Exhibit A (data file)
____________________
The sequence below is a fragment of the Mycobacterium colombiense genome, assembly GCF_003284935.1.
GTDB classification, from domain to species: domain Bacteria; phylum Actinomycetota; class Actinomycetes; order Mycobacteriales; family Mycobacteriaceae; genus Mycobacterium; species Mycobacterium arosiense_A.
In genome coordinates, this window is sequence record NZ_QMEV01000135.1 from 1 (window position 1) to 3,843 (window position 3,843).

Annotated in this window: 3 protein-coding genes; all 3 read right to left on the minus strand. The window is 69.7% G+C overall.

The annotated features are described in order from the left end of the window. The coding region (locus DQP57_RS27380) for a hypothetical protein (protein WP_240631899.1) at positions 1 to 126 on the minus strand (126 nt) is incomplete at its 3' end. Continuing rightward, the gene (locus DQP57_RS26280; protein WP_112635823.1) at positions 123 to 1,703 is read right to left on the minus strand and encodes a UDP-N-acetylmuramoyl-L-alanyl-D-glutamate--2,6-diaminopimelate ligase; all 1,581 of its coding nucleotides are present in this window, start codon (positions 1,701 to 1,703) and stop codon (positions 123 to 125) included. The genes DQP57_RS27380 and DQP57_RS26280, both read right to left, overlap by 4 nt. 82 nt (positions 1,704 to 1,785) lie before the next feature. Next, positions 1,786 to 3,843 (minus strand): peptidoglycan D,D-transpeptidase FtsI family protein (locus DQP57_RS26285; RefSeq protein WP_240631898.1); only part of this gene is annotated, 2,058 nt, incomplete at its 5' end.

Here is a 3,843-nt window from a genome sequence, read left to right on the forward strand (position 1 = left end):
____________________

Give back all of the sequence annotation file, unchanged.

The sequence below is a fragment of the Mycobacterium colombiense genome, assembly GCF_003284935.1.
GTDB classification, from domain to species: domain Bacteria; phylum Actinomycetota; class Actinomycetes; order Mycobacteriales; family Mycobacteriaceae; genus Mycobacterium; species Mycobacterium arosiense_A.
In genome coordinates, this window is sequence record NZ_QMEV01000135.1 from 1 (window position 1) to 3,843 (window position 3,843).

Annotated in this window: 3 protein-coding genes; all 3 read right to left on the minus strand. The window is 69.7% G+C overall.

The annotated features are described in order from the left end of the window. The coding region (locus DQP57_RS27380) for a hypothetical protein (protein WP_240631899.1) at positions 1 to 126 on the minus strand (126 nt) is incomplete at its 3' end. Continuing rightward, the gene (locus DQP57_RS26280; protein WP_112635823.1) at positions 123 to 1,703 is read right to left on the minus strand and encodes a UDP-N-acetylmuramoyl-L-alanyl-D-glutamate--2,6-diaminopimelate ligase; all 1,581 of its coding nucleotides are present in this window, start codon (positions 1,701 to 1,703) and stop codon (positions 123 to 125) included. The genes DQP57_RS27380 and DQP57_RS26280, both read right to left, overlap by 4 nt. 82 nt (positions 1,704 to 1,785) lie before the next feature. Next, positions 1,786 to 3,843 (minus strand): peptidoglycan D,D-transpeptidase FtsI family protein (locus DQP57_RS26285; RefSeq protein WP_240631898.1); only part of this gene is annotated, 2,058 nt, incomplete at its 5' end.

Here is a 3,843-nt window from a genome sequence, read left to right on the forward strand (position 1 = left end):